U.S. Government Speeches
Remarks by Deputy Attorney General James Cole at the Trafficking in Persons (TIP) Class Graduation Philippine National Police Headquarters, Camp Crame, Quezon City, Philippines, November 4, 2011
Police Deputy Director General Arturo Cacdac, Jr., Police Chief Superintendent Charles Calima, Jr., PNP Training Service staff, ICITAP Philippines staff, Distinguished guests, ladies & gentlemen, Trafficking in Persons class graduates; I would also like to recognize our Department of State’s Bureau of International Narcotics and Law Enforcement Affairs. Without their funding and support, classes such as this Trafficking in Persons course would not be possible.
Magandang hapon (good afternoon) and thank you all.
I would also like to thank the United States Embassy in the Philippines and Ambassador Harry K Thomas, Jr., both for the steadfast support of the U.S. Justice Department and our multiple components in the Philippines and moreover, for his leadership in directing a collaborative approach among embassy sections and entities within the government of the Philippines to enhance the overall capacity of law enforcement.
It is a special honor to have this opportunity to speak with you about a subject I care deeply about – the trafficking of our fellow humans. The evil of human trafficking unfortunately continues to plague all societies and is something the U.S Justice Department and all legitimate law enforcement authorities around the world are keenly interested in dismantling. Like other transnational crime, human trafficking produces ill-effects across national borders and is fundamentally offensive to the values held throughout the international community. Enforcement efforts are often complicated as a consequence of transnational criminals’ mobility, non-reporting of the crime, and the invisibleness of its victims.
Within the Philippines, Southeast Asia, and throughout the world, there are many vulnerable women and children being bought and sold every day by human traffickers. Too often, unsuspecting and unwilling victims are forced into prostitution and indentured servitude – nothing less than modern day slavery that predominately targets women, girls, and boys. These victims deserve justice and they urgently need our help. Mostly, they need a hero.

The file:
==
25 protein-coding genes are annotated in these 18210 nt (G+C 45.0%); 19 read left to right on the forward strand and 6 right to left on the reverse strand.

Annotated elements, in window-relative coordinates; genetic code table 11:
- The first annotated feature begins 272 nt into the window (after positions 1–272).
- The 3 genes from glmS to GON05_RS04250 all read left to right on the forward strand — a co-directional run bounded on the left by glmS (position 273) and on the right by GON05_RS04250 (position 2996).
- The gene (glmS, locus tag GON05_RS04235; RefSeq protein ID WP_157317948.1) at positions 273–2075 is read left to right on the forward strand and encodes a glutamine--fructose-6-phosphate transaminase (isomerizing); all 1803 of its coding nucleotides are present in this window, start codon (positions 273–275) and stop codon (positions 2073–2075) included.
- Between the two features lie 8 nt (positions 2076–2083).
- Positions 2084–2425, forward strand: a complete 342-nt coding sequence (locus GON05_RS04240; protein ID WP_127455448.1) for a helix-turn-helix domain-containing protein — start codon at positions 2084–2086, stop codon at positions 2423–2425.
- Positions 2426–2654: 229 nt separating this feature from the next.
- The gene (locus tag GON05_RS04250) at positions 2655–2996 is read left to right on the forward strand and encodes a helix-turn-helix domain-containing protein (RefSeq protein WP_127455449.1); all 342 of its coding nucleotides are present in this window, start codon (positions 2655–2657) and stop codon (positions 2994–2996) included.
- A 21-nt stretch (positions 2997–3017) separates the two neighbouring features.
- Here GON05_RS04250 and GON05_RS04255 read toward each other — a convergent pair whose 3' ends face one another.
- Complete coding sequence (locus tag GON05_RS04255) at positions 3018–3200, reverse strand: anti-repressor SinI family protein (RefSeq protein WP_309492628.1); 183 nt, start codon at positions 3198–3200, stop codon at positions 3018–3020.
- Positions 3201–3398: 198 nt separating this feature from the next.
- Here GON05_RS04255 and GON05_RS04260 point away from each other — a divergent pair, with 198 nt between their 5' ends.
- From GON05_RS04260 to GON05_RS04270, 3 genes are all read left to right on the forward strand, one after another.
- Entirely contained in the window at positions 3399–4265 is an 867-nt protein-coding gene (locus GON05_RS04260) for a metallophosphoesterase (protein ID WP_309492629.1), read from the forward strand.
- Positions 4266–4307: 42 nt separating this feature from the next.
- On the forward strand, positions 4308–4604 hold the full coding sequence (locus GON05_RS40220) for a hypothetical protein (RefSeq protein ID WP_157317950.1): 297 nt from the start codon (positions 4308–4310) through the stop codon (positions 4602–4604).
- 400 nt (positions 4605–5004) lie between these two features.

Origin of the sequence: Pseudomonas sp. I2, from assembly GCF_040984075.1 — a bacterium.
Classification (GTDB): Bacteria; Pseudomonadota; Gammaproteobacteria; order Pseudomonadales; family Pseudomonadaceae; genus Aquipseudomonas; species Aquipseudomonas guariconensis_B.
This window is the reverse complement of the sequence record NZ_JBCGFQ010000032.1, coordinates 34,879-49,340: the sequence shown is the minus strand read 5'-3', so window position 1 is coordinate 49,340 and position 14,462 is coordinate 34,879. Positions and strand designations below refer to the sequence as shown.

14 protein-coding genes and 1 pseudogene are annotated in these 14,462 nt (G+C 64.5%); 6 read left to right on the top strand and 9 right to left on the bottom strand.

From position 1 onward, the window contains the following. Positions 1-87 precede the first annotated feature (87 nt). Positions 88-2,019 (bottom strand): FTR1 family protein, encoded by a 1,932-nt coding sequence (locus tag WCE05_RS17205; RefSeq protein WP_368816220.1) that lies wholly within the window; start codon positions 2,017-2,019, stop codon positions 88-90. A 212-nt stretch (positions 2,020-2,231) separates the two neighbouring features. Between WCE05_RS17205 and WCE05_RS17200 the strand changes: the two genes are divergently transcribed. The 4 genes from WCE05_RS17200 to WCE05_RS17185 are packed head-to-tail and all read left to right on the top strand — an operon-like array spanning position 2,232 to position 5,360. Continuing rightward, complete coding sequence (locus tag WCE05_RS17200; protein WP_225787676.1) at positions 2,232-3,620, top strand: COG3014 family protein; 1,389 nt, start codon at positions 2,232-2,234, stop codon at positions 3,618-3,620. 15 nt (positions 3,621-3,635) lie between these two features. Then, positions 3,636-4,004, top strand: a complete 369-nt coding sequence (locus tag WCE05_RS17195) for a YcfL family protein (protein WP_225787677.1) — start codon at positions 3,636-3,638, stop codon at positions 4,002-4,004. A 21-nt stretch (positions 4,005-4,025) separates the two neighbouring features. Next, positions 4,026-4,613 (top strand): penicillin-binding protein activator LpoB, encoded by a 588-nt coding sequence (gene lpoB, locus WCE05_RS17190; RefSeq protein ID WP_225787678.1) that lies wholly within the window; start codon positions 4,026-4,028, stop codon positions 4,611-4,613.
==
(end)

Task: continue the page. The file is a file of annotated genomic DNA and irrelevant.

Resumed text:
They need a hero that will bring to justice those that have wronged them. One who will treat them honestly, fairly, and with abundant compassion. One who will not turn the other cheek, or look away from their pain. One to free them from their bonds, be their voice when they are afraid to speak, and who has the tenacity to search for them, find them, and free them. They indeed need you, and they need your heroism.
In many circumstances, victims of human trafficking are afraid, poorly educated, poverty stricken and, unfortunately, their eventual absence often goes unreported. In an effort to create better lives for themselves and their families, TIP victims often place themselves at great risk. They unwittingly place themselves under the exploitive control of traffickers. Consequently, once bound, victims often become quiet and withdrawn – afraid to cry out for help – typically experiencing an escalating parallel of fear and dependence. And, although they may be seen by many, few will recognize their victimization… their pain…their despair. And, for those few that may notice, most lack the courage to help. We hope you have gained the knowledge that will enable you to recognize the signs of trafficking. Ultimately however, the most important ingredient in confronting this problem is having the courage to act.
Effectively combating Trafficking in Persons demands the traditional three Ps in law enforcement; Prevention, Protection, and Prosecution. I would suggest there’s an equally important fourth P; that of Partnership. We can accurately state that our two countries have made significant progress against human trafficking by working together. The United States continues to partner with the Philippines in our common fight against human trafficking. Let us hope that all in the international community diligently strive to harness the necessary will and resources to make this latest form of human slavery a crime of the past…Such is the fine example of the recently revamped Philippine National Police integrated TIP investigation protocol.
Thank you for having me here today but more importantly thank you for taking the time to educate yourselves about one of the most fundamental challenges facing all modern law enforcement entities today – the exploitation of its most vulnerable citizens. By working to prevent the trafficking of those we serve, to protect TIP victims, and to provide the best investigative case possible to prosecutors, we will improve the rule of law for all. Everyone has a role to play in this serious fight and I commend you for being on the front lines.
Congratulations to the graduates and I wish you all well.
Maraming salamat po (Thank you very much).